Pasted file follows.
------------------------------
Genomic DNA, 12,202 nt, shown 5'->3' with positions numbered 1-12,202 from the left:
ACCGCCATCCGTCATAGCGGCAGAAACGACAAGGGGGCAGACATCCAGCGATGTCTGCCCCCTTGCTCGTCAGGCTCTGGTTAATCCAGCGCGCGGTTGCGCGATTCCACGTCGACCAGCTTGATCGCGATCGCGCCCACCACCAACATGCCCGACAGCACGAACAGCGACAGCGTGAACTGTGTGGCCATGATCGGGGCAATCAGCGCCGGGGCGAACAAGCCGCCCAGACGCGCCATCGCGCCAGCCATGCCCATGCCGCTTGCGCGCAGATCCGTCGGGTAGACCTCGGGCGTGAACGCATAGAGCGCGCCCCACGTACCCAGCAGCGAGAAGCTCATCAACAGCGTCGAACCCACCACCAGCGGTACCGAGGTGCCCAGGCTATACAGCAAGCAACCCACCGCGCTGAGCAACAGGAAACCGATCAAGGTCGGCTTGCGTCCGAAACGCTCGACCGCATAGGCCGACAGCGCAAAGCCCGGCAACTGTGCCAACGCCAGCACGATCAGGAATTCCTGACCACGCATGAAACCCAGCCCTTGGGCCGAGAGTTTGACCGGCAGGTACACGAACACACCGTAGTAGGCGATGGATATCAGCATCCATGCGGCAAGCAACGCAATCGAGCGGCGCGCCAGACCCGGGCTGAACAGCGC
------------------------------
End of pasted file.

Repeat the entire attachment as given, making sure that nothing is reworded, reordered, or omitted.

Genomic DNA, 12,202 nt, shown 5'->3' with positions numbered 1-12,202 from the left:
ACCGCCATCCGTCATAGCGGCAGAAACGACAAGGGGGCAGACATCCAGCGATGTCTGCCCCCTTGCTCGTCAGGCTCTGGTTAATCCAGCGCGCGGTTGCGCGATTCCACGTCGACCAGCTTGATCGCGATCGCGCCCACCACCAACATGCCCGACAGCACGAACAGCGACAGCGTGAACTGTGTGGCCATGATCGGGGCAATCAGCGCCGGGGCGAACAAGCCGCCCAGACGCGCCATCGCGCCAGCCATGCCCATGCCGCTTGCGCGCAGATCCGTCGGGTAGACCTCGGGCGTGAACGCATAGAGCGCGCCCCACGTACCCAGCAGCGAGAAGCTCATCAACAGCGTCGAACCCACCACCAGCGGTACCGAGGTGCCCAGGCTATACAGCAAGCAACCCACCGCGCTGAGCAACAGGAAACCGATCAAGGTCGGCTTGCGTCCGAAACGCTCGACCGCATAGGCCGACAGCGCAAAGCCCGGCAACTGTGCCAACGCCAGCACGATCAGGAATTCCTGACCACGCATGAAACCCAGCCCTTGGGCCGAGAGTTTGACCGGCAGGTACACGAACACACCGTAGTAGGCGATGGATATCAGCATCCATGCGGCAAGCAACGCAATCGAGCGGCGCGCCAGACCCGGGCTGAACAGCGC